Recommended Smaller, Overlooked or Underrated Movies in the Redbox Kiosks
Michael Sheen continues to play British Prime Minister Tony Blair for screenwriter Peter Morgan (Frost/Nixon) in their third such collaboration (including The Queen). The Special Relationship follows Blair’s mid-’90s rise to power in tandem with his political guru Bill Clinton (a smirking, charming but also battered and weary Dennis Quaid). Sheen is terrific as always as the earnestly ambitious Blair in this, a film about people and politics that understands you can’t have one without the other. The Special Relationship ends with bitter ironic foreshadowing as we see Blair gladly betting his new-found leadership capital on new U.S President-buddy George W. Bush–let’s hope Morgan and Sheen plan to eventually explore on film that tragic relationship as well.
Last summer I finally caught up to the Jesse Stone TV movies with Tom Selleck as the late Robert Parker’s grumbling police chief–a disgruntled, melancholy drinker who finds it much easier to chase down and solve mysteries than deal with his own demons. 2006′s Night Passage is the second in what is now a six-movie series (a seventh is out next month), but it’s a prequel and so a perfect place to get introduced to Stone and Paradise, the small Massachusetts town he washes up in after being fired from the LA force (for drinking). The Stone movies are solidly pleasing, full of character and meat-and-potatoes-style mystery storytelling. Most of all, Selleck is tremendous at playing Jesse’s laconic dissatisfaction with its mix of wry, self-loathing humor and morose cynicism. If you haven’t seen a Jesse Stone mystery, treat yourself–and if like me you’ve only caught the more recent installments, go back and see how it all started.
An R-rated quirkfest aimed at fans of fringe comedy, Backwash is part of Sony/Crackle’s new series of webisode movies (previous entries included The Bannen Way and Woke Up Dead). Written by and starring The West Wing‘s Joshua Malina and directed by Harold and Kumar Go to White Castle‘s Danny Leiner, Backwash also features Michael Ian Black and Michael Pane rounding out an old-timey trio of Marx Bros.-style fools on the lam. That may make Backwash sound a lot more conventional than it is–in fact, it’s comedy of the archly silly and absurd. Most hilariously, each of the 13 sections is hosted by a different “star” of varied luminance, including Jon Hamm, Sarah Silverman, Fred Willard and Jeffery Ross. Backwash is not for everyone’s comedic tastes, and like sardines in mustard, it takes a few “chapters” to get used to. But if smartly stupid is your thing, there’s some loopy, disjointed funny going on here.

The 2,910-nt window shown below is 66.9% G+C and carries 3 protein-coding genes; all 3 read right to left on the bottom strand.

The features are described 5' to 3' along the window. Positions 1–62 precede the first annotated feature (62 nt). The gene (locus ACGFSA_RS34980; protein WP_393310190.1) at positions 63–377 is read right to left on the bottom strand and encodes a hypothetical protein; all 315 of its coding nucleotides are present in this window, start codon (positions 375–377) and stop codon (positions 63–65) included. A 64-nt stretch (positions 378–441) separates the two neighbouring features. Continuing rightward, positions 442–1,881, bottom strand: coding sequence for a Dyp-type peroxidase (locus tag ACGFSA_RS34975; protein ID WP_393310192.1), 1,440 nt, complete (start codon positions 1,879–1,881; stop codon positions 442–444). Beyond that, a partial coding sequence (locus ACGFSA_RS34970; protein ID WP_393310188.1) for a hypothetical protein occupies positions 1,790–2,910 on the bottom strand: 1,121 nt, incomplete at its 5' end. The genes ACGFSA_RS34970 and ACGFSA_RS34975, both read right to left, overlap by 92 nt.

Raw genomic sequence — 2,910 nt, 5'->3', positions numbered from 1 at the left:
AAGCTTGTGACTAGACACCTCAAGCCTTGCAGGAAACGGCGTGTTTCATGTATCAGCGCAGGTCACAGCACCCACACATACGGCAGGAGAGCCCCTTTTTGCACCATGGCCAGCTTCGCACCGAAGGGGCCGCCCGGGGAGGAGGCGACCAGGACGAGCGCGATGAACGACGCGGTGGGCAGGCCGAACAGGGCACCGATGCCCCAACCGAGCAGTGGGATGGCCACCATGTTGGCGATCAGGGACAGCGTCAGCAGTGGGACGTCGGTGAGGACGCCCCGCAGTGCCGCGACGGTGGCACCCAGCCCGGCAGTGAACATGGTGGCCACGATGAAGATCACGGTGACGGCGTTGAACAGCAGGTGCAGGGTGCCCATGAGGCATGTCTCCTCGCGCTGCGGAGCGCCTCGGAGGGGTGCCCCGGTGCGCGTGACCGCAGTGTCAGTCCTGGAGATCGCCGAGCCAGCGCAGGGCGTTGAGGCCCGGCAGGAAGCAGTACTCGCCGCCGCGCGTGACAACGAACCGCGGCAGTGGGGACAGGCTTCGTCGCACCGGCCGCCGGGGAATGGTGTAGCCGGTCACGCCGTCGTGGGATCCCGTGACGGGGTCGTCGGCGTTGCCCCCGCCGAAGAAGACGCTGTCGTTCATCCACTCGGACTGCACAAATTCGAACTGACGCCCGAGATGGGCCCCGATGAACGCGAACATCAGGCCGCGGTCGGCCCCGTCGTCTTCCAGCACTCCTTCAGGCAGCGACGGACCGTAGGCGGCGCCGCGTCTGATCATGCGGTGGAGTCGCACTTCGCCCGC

Documentary-maker Davis Guggenheim (An Inconvenient Truth, It Might Get Loud) takes on a huge load of issues in this, his examination of why the American public education system is broken and how it might be fixed. Like most any documentary, Waiting for “Superman” is sometimes melodramatic and emotionally manipulative, deftly mixing in various families’ personal tales alongside the opinions of educational experts. But that doesn’t make its points about the crisis any less powerful, urgent or angering–in fact Davis’ greatest (and most heartbreaking) achievement is to clearly lay out the infuriatingly basic problems in our schools as well as the equally basic (and infuriating) roadblocks preventing them being solved. As a former high-school teacher I’m aware Waiting for “Superman” may over-simplify some issues to give its call to action more punch, but I’m also aware of how badly that call is needed.
Denzel Washington and Angelina Jolie get all post-Silence of the Lambs in this standard-but-enjoyable crime thriller about a gruesome serial-killer investigation. (As opposed to the sweet and fluffy serial-killer investigations.) Based on Jeffery Deaver’s novel and directed by Philip Noyce (Salt), the story and its telling aren’t anything new (what may have been all morbid and creepy in 1999 is probably not lurid enough to get on CSI today), but Washington and Jolie make The Bone Collector a pleasingly grim bit of dark police-procedural entertainment. Playing the quadriplegic former detective Lincoln Rhyme, Denzel nicely end runs around his “leading-man” persona, and as Rhyme’s rookie apprentice, Jolie shows off her budding star qualities. (With Girl, Interrupted’s Oscar and Lara Croft still in the near future, Angelina was not yet “Angelina!” in 1999.)